The Hendricks and the Essential Co-Commitments

Conscious Loving

In their impressive book Conscious Loving, Gay and Kathlyn Hendricks list the core commitments for transforming co-dependent relationships.

What’s a co-dependant relationship? Well, that’s a subject for a whole other post, but at the moment let’s just summarise it as being one in which the partners have made unconscious agreements – to be less than whole, to limit each other’s potential, to end up with less than what they had before they were together.

In contrast, in a co-committed relationship, the partners support each other in being whole, complete individuals. They each enable the other to express their potential and creativity; they are each more easily able to access their creativity as a result of loving, supportive interactions.

So back to the Hendricks’ essential co-commitments. Here is just a summary of their recommendations. (We strongly recommend the Hendricks’ book Conscious Loving, for couples deciding to take this path of co-commitment.)

The Commitments

Co-Commitment 1: “I commit myself to being close, and I commit myself to clearing up anything in the way of my ability to do so.”

To make this statement is empowering for many partners in a relationship. By making it we are already on the road to co-commitment, to clearing up unconscious tendencies to co-dependence as these tendencies arise.

Co-Commitment 2: “I commit myself to my own development as an individual”.

Possibly (and frequently), in our childhood and in previous relationships, we have learned that to be in relationship means to limit ourselves, to be less than what we can be. This is a lie. In this co-commitment we state that we will not, to the best on our abilities, engage in this strategy, but will work on being the best we can be in our own right.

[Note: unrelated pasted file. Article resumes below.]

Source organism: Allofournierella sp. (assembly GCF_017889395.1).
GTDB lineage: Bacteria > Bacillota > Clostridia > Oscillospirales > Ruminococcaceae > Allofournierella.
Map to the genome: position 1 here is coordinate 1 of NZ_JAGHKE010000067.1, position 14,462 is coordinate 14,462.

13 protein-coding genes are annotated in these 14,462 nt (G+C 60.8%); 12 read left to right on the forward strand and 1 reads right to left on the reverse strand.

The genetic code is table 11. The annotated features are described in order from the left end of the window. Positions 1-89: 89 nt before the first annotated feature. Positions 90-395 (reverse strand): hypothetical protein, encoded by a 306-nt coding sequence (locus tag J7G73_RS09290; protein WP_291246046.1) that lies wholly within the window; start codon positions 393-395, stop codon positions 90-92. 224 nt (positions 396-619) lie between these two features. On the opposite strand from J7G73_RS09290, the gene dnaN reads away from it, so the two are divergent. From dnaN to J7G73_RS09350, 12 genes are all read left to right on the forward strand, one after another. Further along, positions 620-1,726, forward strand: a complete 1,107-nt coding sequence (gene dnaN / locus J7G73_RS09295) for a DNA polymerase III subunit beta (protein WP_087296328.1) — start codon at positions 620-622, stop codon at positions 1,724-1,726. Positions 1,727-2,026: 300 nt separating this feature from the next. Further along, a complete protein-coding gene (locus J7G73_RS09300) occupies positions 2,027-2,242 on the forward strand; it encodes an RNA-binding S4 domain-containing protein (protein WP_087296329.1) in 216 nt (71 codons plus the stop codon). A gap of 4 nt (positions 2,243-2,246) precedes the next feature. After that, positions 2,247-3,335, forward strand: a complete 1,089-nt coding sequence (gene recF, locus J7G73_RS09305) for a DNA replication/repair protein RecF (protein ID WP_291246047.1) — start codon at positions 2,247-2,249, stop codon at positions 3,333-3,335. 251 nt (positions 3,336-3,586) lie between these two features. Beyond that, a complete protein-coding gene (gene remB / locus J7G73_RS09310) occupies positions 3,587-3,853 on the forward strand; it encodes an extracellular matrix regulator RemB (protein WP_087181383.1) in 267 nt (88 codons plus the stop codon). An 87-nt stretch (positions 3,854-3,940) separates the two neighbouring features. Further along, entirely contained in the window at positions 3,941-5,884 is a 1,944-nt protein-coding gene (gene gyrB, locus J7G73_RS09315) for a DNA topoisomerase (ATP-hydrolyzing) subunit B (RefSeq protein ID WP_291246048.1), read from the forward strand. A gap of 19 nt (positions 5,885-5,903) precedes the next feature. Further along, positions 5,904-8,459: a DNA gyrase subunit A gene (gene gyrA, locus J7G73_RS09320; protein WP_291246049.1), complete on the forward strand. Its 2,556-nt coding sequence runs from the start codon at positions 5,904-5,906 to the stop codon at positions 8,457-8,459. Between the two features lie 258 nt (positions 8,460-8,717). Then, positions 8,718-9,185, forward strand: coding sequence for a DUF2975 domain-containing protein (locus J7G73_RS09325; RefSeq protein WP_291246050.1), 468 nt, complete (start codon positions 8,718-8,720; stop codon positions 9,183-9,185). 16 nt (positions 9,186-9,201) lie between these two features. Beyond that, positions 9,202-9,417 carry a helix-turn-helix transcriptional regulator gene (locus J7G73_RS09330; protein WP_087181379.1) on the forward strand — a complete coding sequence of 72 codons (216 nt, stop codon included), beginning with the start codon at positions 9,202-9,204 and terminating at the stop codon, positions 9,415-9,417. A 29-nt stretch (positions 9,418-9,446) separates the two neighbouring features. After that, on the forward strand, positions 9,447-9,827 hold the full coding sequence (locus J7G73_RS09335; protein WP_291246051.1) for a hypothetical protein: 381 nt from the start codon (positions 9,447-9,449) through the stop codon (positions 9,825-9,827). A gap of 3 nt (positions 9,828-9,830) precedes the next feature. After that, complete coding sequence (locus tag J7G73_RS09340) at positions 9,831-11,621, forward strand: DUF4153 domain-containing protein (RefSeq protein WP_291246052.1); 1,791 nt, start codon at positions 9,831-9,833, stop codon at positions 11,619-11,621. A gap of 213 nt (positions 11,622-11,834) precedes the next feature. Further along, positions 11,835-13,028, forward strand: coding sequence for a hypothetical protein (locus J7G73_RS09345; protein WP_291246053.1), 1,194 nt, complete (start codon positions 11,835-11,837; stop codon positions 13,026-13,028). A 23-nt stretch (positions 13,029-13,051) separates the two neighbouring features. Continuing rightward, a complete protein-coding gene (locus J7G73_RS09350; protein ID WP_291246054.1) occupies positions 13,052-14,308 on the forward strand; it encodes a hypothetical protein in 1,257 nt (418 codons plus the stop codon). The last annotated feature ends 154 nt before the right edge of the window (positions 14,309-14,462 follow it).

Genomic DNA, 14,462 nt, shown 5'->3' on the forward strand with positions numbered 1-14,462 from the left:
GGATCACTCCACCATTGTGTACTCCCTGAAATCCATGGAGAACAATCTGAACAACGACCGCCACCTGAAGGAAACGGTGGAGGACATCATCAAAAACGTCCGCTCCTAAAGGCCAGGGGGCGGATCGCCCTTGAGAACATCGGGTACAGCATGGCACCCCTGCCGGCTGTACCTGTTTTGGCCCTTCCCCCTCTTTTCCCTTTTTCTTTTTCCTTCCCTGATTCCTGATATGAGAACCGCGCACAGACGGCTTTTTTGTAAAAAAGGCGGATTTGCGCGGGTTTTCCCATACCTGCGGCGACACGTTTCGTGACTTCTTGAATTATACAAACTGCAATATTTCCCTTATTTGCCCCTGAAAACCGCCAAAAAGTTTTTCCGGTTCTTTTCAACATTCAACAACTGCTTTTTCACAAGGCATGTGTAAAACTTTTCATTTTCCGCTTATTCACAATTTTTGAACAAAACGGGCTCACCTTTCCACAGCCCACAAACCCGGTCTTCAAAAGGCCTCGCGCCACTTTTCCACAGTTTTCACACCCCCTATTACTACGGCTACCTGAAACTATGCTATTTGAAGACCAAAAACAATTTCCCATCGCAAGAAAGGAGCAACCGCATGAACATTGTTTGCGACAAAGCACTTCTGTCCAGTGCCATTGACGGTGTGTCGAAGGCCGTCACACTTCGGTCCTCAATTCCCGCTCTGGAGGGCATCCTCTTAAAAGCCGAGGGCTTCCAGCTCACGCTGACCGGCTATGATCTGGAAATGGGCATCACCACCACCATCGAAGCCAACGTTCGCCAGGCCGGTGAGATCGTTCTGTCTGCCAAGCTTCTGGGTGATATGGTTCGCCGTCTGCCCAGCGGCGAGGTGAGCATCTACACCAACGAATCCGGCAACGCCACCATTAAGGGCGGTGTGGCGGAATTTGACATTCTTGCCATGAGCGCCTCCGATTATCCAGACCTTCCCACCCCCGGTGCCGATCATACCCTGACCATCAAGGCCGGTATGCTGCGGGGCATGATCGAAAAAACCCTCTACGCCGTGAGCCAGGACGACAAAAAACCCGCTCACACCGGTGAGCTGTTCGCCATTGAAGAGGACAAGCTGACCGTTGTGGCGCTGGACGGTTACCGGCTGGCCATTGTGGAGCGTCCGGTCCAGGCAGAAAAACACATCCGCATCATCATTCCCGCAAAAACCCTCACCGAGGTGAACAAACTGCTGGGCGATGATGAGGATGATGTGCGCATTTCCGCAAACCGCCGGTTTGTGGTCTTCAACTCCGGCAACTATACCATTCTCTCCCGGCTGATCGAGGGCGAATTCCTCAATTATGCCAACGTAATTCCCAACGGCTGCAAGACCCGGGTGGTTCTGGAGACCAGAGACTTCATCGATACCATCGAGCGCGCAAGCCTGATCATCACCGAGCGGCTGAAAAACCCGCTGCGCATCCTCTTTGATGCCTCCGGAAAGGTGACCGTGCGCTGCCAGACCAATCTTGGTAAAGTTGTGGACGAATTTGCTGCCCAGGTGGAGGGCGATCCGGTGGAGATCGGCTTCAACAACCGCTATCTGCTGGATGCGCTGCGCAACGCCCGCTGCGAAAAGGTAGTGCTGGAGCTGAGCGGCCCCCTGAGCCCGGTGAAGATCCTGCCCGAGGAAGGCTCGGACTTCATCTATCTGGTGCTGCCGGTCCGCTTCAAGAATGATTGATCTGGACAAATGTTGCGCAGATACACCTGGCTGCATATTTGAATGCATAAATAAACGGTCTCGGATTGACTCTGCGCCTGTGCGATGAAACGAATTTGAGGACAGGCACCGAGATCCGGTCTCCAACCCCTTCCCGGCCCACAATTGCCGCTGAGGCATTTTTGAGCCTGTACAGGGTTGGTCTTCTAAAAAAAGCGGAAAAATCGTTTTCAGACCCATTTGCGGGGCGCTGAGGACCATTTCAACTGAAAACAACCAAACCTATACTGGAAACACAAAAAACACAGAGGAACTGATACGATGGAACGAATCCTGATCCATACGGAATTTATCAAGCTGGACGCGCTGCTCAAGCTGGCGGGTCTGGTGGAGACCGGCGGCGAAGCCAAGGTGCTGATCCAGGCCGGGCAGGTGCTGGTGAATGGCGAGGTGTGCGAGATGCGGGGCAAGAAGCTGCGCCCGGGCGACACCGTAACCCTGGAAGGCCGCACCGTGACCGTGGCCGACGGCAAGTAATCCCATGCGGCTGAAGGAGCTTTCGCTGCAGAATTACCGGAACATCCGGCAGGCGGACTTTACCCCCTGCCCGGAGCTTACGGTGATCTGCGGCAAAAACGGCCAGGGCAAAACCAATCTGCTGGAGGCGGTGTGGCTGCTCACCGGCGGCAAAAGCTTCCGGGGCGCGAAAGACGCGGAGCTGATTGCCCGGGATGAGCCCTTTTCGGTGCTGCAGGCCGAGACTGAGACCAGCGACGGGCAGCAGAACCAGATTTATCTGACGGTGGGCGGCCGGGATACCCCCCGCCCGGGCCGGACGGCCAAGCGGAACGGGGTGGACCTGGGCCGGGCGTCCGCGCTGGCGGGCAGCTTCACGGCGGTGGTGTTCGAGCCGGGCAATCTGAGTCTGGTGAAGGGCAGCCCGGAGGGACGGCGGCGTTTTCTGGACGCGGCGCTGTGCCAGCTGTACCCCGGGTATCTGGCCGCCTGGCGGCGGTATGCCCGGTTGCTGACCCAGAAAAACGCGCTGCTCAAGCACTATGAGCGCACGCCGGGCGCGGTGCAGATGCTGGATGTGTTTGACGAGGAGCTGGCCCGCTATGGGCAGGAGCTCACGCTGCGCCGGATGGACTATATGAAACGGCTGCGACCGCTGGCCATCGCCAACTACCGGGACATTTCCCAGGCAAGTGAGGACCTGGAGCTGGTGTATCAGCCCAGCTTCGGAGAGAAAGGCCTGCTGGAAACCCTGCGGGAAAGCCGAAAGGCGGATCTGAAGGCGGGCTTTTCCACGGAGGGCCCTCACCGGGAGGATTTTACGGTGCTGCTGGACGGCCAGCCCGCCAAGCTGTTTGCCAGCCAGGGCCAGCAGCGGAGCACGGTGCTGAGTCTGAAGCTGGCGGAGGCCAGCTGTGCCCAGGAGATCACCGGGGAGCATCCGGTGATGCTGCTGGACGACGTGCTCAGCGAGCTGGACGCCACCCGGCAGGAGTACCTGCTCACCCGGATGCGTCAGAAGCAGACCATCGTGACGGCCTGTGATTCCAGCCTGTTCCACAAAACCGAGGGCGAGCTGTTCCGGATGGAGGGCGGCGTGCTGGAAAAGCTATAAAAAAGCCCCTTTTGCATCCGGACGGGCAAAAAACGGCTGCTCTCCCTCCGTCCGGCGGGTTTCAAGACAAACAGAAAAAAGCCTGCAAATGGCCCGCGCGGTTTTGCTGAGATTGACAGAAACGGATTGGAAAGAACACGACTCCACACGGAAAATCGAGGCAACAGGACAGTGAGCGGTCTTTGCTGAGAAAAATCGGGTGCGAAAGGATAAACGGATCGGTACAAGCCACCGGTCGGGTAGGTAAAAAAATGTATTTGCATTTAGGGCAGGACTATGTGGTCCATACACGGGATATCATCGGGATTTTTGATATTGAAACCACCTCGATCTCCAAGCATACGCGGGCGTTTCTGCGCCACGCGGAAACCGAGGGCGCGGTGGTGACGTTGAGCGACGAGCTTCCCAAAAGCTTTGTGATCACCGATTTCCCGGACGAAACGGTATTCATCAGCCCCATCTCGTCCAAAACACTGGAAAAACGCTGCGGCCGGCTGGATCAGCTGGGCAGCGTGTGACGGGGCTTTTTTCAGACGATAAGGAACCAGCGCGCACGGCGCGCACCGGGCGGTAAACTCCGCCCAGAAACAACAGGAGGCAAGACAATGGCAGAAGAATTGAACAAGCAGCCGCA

Co-Commitment 3: “I commit to revealing myself fully in my relationships, not in concealing myself”.

The wounds from previous relationships can convince us to hide parts of ourselves from our partner. In this co-commitment we state that we will no longer do this. When both partners in a relationship are prepared to do this, the effects can be miraculous!

Co-Commitment 4: “I commit myself to the full empowerment of people around me”.

In co-dependent relationships there is a secret need for people to be less than who they should be. With this commitment we state that we support the full development of the people around us, including our partner. This is a valuable gift to them.

Co-Commitment 5: “I commit to acting from the awareness that I am 100 percent the source of my reality”.

This is a powerful commitment to seeing that relationships cannot grow when based on projections, on blaming our partner, on victimhood. It is a commitment we do well to return to each day!

Co-Commitment 6:  “I commit myself to having a good time in my close relationships”.

The Hendricks make the point that it is only in a last few hundred years ago that relationships have been considered “romantic” (in European culture, anyway), rather than merely of survival value. Survival relationships can be grim, painful and difficult. It is empowering to clearly state that this is not how we value our relationships: that instead we take a conscious stand for enjoyment in them.